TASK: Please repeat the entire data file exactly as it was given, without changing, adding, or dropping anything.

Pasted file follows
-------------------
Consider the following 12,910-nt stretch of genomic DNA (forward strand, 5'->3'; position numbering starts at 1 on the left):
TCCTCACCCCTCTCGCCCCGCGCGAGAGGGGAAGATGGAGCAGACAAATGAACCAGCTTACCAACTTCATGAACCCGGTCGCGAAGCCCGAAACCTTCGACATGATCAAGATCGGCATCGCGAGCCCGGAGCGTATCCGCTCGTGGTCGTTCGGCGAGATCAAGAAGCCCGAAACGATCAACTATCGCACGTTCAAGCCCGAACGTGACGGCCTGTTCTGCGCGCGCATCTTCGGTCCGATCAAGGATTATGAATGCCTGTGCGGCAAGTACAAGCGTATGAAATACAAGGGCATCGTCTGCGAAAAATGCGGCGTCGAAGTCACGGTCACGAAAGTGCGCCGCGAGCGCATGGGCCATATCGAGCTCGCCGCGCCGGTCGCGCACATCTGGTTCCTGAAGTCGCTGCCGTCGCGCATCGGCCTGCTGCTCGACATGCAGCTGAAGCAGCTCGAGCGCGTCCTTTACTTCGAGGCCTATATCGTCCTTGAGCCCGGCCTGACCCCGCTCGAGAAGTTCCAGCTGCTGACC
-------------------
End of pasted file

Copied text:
Consider the following 12,910-nt stretch of genomic DNA (forward strand, 5'->3'; position numbering starts at 1 on the left):
TCCTCACCCCTCTCGCCCCGCGCGAGAGGGGAAGATGGAGCAGACAAATGAACCAGCTTACCAACTTCATGAACCCGGTCGCGAAGCCCGAAACCTTCGACATGATCAAGATCGGCATCGCGAGCCCGGAGCGTATCCGCTCGTGGTCGTTCGGCGAGATCAAGAAGCCCGAAACGATCAACTATCGCACGTTCAAGCCCGAACGTGACGGCCTGTTCTGCGCGCGCATCTTCGGTCCGATCAAGGATTATGAATGCCTGTGCGGCAAGTACAAGCGTATGAAATACAAGGGCATCGTCTGCGAAAAATGCGGCGTCGAAGTCACGGTCACGAAAGTGCGCCGCGAGCGCATGGGCCATATCGAGCTCGCCGCGCCGGTCGCGCACATCTGGTTCCTGAAGTCGCTGCCGTCGCGCATCGGCCTGCTGCTCGACATGCAGCTGAAGCAGCTCGAGCGCGTCCTTTACTTCGAGGCCTATATCGTCCTTGAGCCCGGCCTGACCCCGCTCGAGAAGTTCCAGCTGCTGACC